Although China's sore memories of the war against the Japanese aggression could never be easily erased, it is now the right time for the lacerated Chinese to bathe devotedly in the glory of winning the fierce war and use wartime legacy to inspire future development.
Exactly 68 years ago, Japanese soldiers attacked Chinese forces near the Lugouqiao (Marco Polo Bridge) southwest of Beijing, marking an official start of an eight-year war between the two sides.
From 1931 to 1945, 35 million Chinese citizens died or were injured in defiance of the Japanese assault, accounting for eight percent of the national population at the time.
Given the unheard-of atrocities conducted by the invading Japanese troops, it is unavoidable that Japan's unrepentant post-war attitude toward the wartime history repeatedly prodded nerves of the Chinese people and brought the Sino-Japanese relations into the current stalemate.
The pride that should originate from China's victory in the marathon anti-aggression war has long been overshadowed by the lingering pains of the warfare happening over six decades ago.
The mentioning of the war in China usually readily relates to the pains suffered and losses incurred during the war period. Often left unmentioned is the fact that it is the first and only war against foreign invasion ended in favor of China since 1840.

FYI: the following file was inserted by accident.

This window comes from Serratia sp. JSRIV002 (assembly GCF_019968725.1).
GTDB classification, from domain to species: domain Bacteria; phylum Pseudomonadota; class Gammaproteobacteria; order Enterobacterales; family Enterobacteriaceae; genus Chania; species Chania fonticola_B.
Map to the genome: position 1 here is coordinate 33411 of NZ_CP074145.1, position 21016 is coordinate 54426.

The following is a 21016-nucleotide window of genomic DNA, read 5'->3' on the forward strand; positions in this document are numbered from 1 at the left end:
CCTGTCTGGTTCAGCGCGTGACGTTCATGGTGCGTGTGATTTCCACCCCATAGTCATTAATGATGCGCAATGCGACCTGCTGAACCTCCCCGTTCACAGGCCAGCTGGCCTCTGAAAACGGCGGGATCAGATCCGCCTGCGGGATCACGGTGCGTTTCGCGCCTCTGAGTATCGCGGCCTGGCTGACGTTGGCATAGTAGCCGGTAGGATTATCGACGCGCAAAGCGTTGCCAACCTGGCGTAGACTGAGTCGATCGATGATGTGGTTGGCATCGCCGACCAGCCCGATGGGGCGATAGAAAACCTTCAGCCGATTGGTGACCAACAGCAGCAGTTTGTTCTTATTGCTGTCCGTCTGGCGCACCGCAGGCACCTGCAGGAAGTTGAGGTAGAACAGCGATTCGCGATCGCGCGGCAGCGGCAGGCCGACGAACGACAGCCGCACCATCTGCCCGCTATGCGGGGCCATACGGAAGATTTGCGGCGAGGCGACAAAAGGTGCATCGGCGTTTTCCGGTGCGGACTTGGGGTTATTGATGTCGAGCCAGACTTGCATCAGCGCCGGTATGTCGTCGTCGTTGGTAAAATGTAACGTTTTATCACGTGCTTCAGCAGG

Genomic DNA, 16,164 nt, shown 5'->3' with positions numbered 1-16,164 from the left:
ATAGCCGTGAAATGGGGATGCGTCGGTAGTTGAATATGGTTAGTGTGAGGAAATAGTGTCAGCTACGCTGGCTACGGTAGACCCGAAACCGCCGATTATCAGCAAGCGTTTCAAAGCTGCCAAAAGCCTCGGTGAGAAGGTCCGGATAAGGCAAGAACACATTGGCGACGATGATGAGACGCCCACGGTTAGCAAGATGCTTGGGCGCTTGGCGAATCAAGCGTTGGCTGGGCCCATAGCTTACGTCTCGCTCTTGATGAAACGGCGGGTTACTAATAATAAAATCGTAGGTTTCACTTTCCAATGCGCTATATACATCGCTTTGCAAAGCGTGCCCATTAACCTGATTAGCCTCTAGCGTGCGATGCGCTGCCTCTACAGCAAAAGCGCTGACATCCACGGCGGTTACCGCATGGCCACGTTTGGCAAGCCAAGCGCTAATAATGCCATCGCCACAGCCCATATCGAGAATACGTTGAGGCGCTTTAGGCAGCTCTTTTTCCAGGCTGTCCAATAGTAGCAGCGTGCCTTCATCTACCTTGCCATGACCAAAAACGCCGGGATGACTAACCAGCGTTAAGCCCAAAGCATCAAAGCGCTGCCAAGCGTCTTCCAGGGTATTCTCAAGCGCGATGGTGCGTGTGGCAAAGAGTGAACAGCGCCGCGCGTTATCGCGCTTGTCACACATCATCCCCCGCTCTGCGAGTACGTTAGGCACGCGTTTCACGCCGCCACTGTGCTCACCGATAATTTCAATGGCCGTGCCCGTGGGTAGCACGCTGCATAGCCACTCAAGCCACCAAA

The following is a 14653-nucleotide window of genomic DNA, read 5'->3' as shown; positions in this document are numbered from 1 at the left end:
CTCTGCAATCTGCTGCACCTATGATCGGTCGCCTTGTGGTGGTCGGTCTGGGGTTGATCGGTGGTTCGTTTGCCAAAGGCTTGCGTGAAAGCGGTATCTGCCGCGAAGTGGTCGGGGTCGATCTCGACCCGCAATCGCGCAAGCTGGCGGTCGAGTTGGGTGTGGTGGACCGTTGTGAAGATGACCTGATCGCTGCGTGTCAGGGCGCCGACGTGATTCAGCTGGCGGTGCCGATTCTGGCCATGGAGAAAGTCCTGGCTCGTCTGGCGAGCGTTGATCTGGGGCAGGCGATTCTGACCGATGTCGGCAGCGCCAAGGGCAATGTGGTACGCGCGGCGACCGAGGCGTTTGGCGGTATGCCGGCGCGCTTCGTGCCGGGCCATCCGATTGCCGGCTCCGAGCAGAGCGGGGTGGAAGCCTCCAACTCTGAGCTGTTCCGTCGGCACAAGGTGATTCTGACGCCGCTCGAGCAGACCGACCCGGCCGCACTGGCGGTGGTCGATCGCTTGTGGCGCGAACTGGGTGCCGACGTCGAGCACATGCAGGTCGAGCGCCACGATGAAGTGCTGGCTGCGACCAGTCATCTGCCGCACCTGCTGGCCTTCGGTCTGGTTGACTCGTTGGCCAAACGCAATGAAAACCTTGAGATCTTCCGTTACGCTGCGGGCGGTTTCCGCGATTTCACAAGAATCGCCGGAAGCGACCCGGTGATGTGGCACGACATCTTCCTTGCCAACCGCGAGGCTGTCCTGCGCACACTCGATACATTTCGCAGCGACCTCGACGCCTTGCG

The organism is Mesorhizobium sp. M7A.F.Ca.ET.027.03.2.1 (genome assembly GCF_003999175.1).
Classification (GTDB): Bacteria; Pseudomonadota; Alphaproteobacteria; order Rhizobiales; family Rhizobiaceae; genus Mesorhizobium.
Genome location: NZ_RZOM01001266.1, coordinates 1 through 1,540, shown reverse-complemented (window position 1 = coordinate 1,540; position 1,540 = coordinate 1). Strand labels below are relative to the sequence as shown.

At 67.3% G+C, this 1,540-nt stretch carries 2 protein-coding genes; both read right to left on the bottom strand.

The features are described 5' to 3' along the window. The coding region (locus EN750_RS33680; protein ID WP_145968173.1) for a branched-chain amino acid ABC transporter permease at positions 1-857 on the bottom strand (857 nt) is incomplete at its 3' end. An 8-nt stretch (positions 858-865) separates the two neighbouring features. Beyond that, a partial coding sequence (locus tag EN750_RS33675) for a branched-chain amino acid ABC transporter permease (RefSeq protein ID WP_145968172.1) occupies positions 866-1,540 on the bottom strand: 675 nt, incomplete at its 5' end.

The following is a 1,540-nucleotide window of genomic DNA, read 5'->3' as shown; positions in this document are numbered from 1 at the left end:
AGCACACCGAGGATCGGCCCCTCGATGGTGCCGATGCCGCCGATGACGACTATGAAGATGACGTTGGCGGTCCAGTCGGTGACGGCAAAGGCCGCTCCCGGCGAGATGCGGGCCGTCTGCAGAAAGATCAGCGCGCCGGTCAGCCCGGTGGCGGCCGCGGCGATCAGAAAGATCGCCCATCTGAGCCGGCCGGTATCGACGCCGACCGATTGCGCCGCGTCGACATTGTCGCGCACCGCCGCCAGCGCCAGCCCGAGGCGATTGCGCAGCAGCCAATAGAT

In recent years, Chinese experts on the war history started to call for "victory education" to the nation and urged Chinese citizens to use their anti-aggression legacy as a national inspirational source.
Wang Xinhua, curator of the Beijing-based Memorial of Chinese People's War of Resistance Against Japanese Aggression, said commemorative activities should not only focus on the tragic wartime events such as the Nanjing Massacre, which claimed lives of 300,000 million Chinese people, but also fully glorify the hard-won victory of the entire Chinese nation in fighting against the fate of being conquered and subjugated by the Japanese.
During World War II, 1.38 million Japanese soldiers were killed or injured in China, accounting for 70 percent of Japan's total casualties worldwide. The brave and tenacious endeavors made by the Chinese army and civilians undoubtedly guaranteed the success of the worldwide fight against the fascist forces.
Actually, the same qualities of bravery and tenacity demonstrated in the fight against Japanese aggression also greatly helped China make the astonishing social and economic achievements during the past twenty-some years.
In fact, duly crediting China's victory in the war against the Japanese aggression will rally the national togetherness, boost self-esteem, confidence and sense of pride, and encourage the Chinese people to strive for the country's rejuvenation.
Incorporating the brave and unyielding anti-aggression legacy in future development of China is probably a more meaningful way to commemorate the spirit of the Chinese war heroes than simply mourning for the dead and crying over the losses.
(Xinhua News Agency July 8, 2005)